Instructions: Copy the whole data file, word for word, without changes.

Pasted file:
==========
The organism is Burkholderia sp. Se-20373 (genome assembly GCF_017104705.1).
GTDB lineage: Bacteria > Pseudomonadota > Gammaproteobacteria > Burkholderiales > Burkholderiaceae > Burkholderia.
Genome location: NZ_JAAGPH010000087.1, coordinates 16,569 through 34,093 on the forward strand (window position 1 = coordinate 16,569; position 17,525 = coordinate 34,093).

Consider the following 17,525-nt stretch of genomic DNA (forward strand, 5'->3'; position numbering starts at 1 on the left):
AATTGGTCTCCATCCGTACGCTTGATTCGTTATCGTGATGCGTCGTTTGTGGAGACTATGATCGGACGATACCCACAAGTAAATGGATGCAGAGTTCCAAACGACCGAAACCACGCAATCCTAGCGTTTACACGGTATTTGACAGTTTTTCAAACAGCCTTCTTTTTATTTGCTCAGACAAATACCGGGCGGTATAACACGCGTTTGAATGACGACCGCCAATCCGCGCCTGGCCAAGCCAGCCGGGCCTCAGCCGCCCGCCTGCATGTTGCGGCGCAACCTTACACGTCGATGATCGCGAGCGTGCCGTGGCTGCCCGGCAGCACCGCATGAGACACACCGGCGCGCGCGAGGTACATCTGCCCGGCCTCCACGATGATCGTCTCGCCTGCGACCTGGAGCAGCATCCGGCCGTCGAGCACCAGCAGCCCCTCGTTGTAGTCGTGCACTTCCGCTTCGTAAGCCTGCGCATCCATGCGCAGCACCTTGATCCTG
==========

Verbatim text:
The organism is Burkholderia sp. Se-20373 (genome assembly GCF_017104705.1).
GTDB lineage: Bacteria > Pseudomonadota > Gammaproteobacteria > Burkholderiales > Burkholderiaceae > Burkholderia.
Genome location: NZ_JAAGPH010000087.1, coordinates 16,569 through 34,093 on the forward strand (window position 1 = coordinate 16,569; position 17,525 = coordinate 34,093).

Consider the following 17,525-nt stretch of genomic DNA (forward strand, 5'->3'; position numbering starts at 1 on the left):
AATTGGTCTCCATCCGTACGCTTGATTCGTTATCGTGATGCGTCGTTTGTGGAGACTATGATCGGACGATACCCACAAGTAAATGGATGCAGAGTTCCAAACGACCGAAACCACGCAATCCTAGCGTTTACACGGTATTTGACAGTTTTTCAAACAGCCTTCTTTTTATTTGCTCAGACAAATACCGGGCGGTATAACACGCGTTTGAATGACGACCGCCAATCCGCGCCTGGCCAAGCCAGCCGGGCCTCAGCCGCCCGCCTGCATGTTGCGGCGCAACCTTACACGTCGATGATCGCGAGCGTGCCGTGGCTGCCCGGCAGCACCGCATGAGACACACCGGCGCGCGCGAGGTACATCTGCCCGGCCTCCACGATGATCGTCTCGCCTGCGACCTGGAGCAGCATCCGGCCGTCGAGCACCAGCAGCCCCTCGTTGTAGTCGTGCACTTCCGCTTCGTAAGCCTGCGCATCCATGCGCAGCACCTTGATCCTG